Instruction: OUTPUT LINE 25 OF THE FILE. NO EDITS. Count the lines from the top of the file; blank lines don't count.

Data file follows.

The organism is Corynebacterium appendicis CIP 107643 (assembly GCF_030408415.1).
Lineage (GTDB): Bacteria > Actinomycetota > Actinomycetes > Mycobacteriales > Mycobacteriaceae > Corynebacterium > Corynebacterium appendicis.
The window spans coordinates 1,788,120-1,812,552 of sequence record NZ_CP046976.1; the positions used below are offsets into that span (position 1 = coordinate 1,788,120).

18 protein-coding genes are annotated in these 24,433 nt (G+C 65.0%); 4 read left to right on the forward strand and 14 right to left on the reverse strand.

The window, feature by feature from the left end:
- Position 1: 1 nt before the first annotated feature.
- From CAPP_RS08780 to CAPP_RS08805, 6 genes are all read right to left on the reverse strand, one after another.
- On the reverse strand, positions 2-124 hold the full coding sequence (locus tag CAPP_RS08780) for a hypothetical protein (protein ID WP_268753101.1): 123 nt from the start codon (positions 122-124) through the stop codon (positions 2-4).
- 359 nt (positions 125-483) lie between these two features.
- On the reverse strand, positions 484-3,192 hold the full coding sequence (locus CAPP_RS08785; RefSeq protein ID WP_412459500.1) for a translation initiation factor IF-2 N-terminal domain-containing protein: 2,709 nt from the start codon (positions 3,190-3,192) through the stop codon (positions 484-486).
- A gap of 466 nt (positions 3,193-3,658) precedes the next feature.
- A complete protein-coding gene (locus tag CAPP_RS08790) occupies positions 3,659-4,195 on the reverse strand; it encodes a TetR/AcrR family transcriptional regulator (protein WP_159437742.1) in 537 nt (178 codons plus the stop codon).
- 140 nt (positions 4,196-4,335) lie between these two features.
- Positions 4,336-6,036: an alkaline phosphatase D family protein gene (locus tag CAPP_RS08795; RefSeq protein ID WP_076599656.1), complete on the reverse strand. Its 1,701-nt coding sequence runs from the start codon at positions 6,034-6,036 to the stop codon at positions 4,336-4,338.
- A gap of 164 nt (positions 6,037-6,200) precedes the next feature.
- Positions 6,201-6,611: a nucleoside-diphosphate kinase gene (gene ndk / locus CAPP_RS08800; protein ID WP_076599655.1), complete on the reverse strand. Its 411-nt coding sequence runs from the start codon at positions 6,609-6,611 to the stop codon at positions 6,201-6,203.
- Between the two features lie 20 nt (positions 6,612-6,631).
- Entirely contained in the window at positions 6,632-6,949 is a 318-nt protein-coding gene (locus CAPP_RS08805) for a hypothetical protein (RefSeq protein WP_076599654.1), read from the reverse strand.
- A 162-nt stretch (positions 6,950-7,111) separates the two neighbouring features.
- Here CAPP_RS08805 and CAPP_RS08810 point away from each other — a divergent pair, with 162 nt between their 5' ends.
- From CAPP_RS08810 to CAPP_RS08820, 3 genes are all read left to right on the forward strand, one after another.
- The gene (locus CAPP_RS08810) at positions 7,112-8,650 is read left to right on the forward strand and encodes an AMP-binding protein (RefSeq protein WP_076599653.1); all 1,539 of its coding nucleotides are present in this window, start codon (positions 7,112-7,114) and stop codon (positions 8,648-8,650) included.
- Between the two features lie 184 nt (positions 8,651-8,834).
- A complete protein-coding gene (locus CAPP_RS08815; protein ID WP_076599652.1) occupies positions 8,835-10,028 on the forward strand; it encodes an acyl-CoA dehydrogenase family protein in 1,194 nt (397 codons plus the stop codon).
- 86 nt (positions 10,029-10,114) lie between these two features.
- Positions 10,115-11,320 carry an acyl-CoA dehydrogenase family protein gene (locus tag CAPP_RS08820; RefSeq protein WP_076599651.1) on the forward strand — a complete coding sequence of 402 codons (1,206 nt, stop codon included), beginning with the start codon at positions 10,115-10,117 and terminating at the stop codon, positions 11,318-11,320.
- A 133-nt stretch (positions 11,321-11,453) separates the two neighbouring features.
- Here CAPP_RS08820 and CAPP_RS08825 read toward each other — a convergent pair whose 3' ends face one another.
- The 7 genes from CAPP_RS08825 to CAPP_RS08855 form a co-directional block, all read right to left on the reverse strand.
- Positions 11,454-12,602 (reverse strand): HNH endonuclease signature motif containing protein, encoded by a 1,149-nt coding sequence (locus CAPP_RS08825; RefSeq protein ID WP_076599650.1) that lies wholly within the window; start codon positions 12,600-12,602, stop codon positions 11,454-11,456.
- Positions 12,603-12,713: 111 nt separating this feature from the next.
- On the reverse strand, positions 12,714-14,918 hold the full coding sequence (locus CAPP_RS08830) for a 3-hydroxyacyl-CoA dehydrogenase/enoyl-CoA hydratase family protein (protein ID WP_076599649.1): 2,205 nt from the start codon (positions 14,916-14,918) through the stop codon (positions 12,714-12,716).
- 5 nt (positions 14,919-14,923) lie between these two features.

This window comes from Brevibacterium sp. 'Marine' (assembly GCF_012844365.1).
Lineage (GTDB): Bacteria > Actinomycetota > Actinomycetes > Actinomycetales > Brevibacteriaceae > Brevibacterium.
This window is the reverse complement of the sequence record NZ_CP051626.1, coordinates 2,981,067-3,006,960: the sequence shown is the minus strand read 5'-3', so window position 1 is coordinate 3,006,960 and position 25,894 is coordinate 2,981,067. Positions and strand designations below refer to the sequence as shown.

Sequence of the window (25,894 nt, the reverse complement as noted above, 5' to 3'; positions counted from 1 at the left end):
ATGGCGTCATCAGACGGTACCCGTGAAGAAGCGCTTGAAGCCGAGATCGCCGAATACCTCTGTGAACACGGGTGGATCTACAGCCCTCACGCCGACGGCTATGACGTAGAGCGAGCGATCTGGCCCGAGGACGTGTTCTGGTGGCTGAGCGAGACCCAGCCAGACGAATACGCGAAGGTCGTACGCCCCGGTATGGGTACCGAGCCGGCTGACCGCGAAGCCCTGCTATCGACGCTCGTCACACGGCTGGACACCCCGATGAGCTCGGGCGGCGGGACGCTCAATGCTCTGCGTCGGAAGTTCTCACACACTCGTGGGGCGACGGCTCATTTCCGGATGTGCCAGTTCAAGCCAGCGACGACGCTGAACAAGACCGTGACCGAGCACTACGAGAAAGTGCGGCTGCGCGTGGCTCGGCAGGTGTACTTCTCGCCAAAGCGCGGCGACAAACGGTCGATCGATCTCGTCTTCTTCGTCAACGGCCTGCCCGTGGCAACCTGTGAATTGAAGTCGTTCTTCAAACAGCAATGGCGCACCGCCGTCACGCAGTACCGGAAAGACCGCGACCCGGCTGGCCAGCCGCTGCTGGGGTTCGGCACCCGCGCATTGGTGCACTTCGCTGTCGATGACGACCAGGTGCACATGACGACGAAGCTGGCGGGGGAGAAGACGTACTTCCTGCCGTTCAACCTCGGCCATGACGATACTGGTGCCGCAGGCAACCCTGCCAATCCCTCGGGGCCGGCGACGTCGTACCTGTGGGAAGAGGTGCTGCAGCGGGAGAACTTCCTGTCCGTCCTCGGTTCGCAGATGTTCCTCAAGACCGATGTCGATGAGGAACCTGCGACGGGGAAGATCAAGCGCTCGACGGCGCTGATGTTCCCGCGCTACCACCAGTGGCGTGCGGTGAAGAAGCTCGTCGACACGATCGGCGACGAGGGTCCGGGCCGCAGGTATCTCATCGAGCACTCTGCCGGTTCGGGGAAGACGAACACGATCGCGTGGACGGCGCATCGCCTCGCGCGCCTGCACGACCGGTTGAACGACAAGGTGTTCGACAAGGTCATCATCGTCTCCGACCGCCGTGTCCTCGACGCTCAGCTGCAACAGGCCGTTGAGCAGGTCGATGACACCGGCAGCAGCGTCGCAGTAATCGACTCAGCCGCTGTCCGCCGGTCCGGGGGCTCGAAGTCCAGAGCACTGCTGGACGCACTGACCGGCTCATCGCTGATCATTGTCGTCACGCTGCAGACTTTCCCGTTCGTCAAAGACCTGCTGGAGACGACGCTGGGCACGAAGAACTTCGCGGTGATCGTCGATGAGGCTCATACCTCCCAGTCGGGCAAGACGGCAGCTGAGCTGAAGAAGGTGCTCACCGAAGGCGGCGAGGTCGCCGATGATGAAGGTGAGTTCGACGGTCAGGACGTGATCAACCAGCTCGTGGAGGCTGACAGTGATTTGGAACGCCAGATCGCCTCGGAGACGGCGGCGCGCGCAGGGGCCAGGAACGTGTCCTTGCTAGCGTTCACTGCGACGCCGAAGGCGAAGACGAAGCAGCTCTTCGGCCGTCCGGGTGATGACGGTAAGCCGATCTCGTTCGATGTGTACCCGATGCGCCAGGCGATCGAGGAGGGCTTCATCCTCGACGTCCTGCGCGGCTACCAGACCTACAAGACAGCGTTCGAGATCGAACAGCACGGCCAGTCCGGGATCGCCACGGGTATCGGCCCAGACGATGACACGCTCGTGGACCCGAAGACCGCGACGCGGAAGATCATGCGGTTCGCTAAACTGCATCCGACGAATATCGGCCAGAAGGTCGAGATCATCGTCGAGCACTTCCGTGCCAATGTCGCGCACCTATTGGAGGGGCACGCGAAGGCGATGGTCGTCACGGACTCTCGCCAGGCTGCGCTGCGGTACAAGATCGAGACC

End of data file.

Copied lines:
- 86 nt (positions 10,029-10,114) lie between these two features.